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Money Market Rates Tumble on FDIC Fee Rise, Dearth of Bills

Sheets of one hundred dollar bills sit in a roll before being sorted at the Bureau of Engraving and Printing in Washington. Photographer: Andrew Harrer/Bloomberg
Sheets of one hundred dollar bills sit in a roll before being sorted at the Bureau of Engraving and Printing in Washington. Photographer: Andrew Harrer/Bloomberg

April 5 (Bloomberg) -- U.S. money market rates dropped to about one-year lows as a change in deposit insurance fees makes some banks reluctant to lend securities and the Treasury reduces issuance of bills to avoid exceeding the debt limit.

The average rate for overnight federal funds, known as the fed effective rate, fell to 0.09 percent yesterday, the lowest since June. The rate was 0.18 at the start of the year. The average rate for borrowing and lending Treasuries for one day in the repurchase agreement market fell to 0.028 percent, the lowest since at least May 3, 2010, or as far back as index data is provided by the Depository Trust & Clearing Corp.

The Federal Deposit Insurance Corp. began last week to adjust calculations of U.S. banks’ deposit insurance fees to being on all liabilities rather than just domestic deposits. The Treasury has cut the amount of Supplementary Financing Program bills, or SFPs, it sells on behalf of the Federal Reserve by $195 billion to help avoid exceeding the U.S. debt limit.

“The new FDIC assessment structure, while intended to better protect taxpayers from large bank failures, has distorted activity in the short-term rates markets,” Brian Smedley, a strategist in New York at Bank of America Merrill Lynch, said in an interview. “This change will discourage opportunistic borrowing by insured banks in the fed funds and repo markets in particular, as banks will avoid leveraging their balance sheets unnecessarily to reduce the fees they pay the FDIC.”

Depositor Protection

The FDIC wants to fund depositor protection while shifting the burden to larger lenders whose reliance on riskier funding may pose greater threats to the financial system. The move came in response to the Dodd-Frank Act’s financial-regulatory overhaul.

The FDIC doesn’t intend to modify the rule and said markets were given amble time to consider the rule before it was implemented and that the adjustment may prove to have positive effects on credit availability, Reuters reported. Greg Hernandez, an FDIC spokesman in Washington, didn’t immediately respond to telephone requests for comment on the fee adjustment.

Six-month Treasury bill rates declined to a record low of 0.1099 percent yesterday. The rate increased about 3 basis points, or 0.03 percentage point today, to 0.14 percent, according to Bloomberg Bond Trader data. Three-month bill rates fell to a 13-month low of 0.03 percent yesterday.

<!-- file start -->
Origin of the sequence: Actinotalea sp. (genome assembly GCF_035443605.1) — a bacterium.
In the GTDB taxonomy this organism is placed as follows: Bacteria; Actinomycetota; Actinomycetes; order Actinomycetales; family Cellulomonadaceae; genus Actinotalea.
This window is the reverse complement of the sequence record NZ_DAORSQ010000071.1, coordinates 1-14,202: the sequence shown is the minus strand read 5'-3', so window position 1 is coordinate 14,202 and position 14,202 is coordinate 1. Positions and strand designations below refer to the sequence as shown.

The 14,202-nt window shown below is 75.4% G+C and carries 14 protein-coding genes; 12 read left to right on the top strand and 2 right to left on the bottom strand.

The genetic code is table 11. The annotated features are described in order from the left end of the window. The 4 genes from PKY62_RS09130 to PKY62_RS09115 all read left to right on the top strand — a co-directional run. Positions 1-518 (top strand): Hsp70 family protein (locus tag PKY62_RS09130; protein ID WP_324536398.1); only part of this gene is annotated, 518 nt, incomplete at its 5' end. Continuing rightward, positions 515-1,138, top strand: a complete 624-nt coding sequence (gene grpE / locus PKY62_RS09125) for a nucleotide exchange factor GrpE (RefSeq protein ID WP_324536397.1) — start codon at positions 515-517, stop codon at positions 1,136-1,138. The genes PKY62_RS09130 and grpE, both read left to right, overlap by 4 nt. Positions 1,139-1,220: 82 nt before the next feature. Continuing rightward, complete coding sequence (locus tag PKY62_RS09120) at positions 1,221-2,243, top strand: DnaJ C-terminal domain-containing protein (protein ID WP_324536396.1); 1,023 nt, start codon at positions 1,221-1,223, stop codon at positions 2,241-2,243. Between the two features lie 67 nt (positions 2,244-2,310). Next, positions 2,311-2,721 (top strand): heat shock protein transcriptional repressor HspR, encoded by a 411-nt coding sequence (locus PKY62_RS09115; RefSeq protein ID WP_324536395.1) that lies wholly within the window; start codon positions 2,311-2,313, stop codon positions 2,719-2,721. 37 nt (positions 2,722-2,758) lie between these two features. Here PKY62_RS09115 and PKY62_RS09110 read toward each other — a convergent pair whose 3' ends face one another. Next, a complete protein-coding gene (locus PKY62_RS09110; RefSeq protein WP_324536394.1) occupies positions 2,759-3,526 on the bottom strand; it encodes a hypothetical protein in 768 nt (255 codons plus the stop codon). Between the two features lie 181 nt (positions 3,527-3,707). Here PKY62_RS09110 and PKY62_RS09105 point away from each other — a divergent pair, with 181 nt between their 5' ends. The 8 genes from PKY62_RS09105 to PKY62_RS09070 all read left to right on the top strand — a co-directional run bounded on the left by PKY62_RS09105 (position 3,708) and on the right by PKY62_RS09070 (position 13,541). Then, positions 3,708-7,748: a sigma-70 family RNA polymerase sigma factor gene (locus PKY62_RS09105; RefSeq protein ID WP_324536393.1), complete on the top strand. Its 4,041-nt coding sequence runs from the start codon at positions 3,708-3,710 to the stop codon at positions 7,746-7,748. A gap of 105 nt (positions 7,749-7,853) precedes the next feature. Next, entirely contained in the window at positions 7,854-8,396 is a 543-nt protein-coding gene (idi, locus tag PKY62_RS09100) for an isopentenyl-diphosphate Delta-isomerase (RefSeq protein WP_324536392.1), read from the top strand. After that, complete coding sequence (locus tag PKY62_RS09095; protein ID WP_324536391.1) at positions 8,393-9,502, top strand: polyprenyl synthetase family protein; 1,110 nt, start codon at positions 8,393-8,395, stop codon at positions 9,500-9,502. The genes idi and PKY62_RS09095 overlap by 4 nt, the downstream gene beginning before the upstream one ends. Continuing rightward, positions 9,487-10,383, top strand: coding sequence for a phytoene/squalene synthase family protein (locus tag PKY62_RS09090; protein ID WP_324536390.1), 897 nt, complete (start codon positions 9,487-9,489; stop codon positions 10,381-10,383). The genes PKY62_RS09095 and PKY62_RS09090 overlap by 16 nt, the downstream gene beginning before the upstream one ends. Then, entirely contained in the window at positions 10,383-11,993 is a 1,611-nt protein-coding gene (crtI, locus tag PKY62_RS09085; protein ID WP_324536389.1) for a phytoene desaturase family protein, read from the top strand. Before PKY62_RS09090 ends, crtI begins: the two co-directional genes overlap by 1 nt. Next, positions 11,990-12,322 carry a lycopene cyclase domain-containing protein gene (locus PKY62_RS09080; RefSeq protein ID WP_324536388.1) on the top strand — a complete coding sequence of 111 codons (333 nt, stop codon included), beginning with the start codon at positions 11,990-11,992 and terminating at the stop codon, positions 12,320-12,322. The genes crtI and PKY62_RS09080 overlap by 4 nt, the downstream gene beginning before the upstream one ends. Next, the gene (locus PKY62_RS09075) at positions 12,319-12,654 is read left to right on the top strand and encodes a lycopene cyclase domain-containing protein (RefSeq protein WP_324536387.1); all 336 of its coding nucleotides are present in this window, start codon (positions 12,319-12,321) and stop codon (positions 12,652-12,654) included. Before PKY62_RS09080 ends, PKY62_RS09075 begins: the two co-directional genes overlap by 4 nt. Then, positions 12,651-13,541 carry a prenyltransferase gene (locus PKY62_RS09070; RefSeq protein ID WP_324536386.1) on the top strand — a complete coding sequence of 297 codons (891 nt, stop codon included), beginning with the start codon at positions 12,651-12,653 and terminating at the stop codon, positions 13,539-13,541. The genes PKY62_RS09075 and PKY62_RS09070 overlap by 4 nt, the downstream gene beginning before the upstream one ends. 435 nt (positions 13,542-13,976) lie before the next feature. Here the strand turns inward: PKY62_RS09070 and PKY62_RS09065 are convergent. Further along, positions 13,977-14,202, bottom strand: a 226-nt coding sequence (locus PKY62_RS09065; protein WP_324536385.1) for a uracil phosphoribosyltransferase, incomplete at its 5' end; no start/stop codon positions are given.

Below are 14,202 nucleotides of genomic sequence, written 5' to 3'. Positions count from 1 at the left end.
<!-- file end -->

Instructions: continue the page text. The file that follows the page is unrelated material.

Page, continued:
The DTCC index is a weighted average of all general-collateral repo transactions during a day. The DTCC processes about $3.6 trillion in repos transactions daily.

Overnight Rates

Government securities that can be borrowed in the repo market at rates close to the Fed’s target are said to be trading at the general collateral rate. Since dealers typically use repurchase agreements to finance their holdings, movements in the rates affect the cost of holding the securities in inventory and other interest rates.

The drop in overnight rates has come even with the Fed’s target rate for overnight loans between banks at a record low range of zero to 0.25 percent and as some policy makers call for higher rates.

Philadelphia Fed President Charles Plosser said last week the economy may improve quickly enough that the central bank would need to raise borrowing costs before year-end, while Minneapolis Fed President Narayana Kocherlakota said the funds rate may need to rise 75 basis points by late 2011. St. Louis Fed President James Bullard said the central bank may need to curtail its $600 billion bond purchase program before June.

‘Less Control’

“The drop in money market rates does not help the Fed,” said Thomas Simons , a government-debt economist in New York at primary dealer Jefferies Group Inc. “As far as their projections on what they can do in a tightening situation -- it certainly doesn’t help them to have less control over what they are doing now.”

The Fed pays banks 0.25 percent on excess reserves held at the central bank. The amount of banks’ excess reserves held at the central bank above required rose to $1.366 trillion from $1.218 trillion a month ago as the Fed’s Treasury purchase program boosted cash in the banking system. The Fed began paying interest on the reserves in October 2008 in an attempt to keep the benchmark U.S. overnight interest rate traded in the market close to the target set by policy makers.

The U.S. will reach its legal debt limit no later than May 16 unless Congress reaches an agreement on the budget, Treasury Secretary Timothy F. Geithner said yesterday. Congress must agree on spending for this fiscal year or risk a government shutdown when current spending authority ends April 8.

‘Into Overdrive’

The rate on three-month bills rose to 0.07 percent today down from as high this year of 0.1572 percent on Feb. 1 and 0.0913 on March 31. One-month bill rates were at 0.0203 percent.

“The cut in SFP bills and the change in the FDIC assessment fees have sent the front end into overdrive, with rates falling,” said Kenneth Silliman, New York-based head of short-term rates trading at TD Securities Inc. “The threat of destabilization of the money markets is not a positive for the Fed and many money market funds we speak with are growing quite concerned that rates will decline further.”

To contact the reporter on this story: Liz Capo McCormick in New York at

To contact the editor responsible for this story: Dave Liedtka at

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